Contesting Accusations of ‘Foreign Interference’: New Agendas for Australian Civil Society


Abstract


In 2017 the Australian Government announced a raft of measures designed to combat ‘foreign interference’ in the Australian political system. The measures propose new constraints on civil society advocacy and threaten to seriously curtail democratic rights. They form part of global trend towards the increased regulation of International Non-Government Organisations (INGOs), driven by fears of ‘foreign’ political influence. In response to the shrinking ‘civic space’, NGOs are defining new agendas. Recently in Australia and elsewhere NGO advocates have gained some traction in extending the legitimacy and scope for political advocacy. The new rhetoric of countering ‘foreign interference’ threatens NGO advocacy, but also creates new political possibilities. This article surveys the international trends and Australian contexts; it analyses recent legislative proposals in Australia to combat ‘foreign interference’, and outlines the public debate. The double standard for INGOs and multinational corporations is highlighted as a key theme, and the article ends with a concluding discussion about emerging possibilities for new political obligations for corporations in Australia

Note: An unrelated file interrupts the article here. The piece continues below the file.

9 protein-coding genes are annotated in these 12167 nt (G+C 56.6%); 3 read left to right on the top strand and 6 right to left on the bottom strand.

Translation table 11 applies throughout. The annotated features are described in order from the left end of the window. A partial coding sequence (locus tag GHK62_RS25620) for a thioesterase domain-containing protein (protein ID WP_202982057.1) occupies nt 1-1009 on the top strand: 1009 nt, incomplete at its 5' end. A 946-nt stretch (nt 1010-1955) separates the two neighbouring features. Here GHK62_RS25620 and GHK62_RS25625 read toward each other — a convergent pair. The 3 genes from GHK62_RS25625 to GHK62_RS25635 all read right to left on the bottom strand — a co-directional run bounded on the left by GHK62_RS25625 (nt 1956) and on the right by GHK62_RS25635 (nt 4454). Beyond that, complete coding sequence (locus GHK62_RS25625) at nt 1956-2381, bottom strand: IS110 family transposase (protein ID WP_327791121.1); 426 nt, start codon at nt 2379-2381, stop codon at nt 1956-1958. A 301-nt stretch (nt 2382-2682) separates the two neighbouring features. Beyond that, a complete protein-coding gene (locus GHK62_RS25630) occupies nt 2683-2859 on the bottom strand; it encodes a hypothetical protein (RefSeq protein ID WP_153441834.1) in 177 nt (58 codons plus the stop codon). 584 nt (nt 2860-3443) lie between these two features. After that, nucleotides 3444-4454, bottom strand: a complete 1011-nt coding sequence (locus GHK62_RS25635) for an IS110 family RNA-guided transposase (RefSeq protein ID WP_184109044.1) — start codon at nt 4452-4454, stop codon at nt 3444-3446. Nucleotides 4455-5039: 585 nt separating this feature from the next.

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DOI: https://doi.org/10.5130/ccs.v10i1.5934

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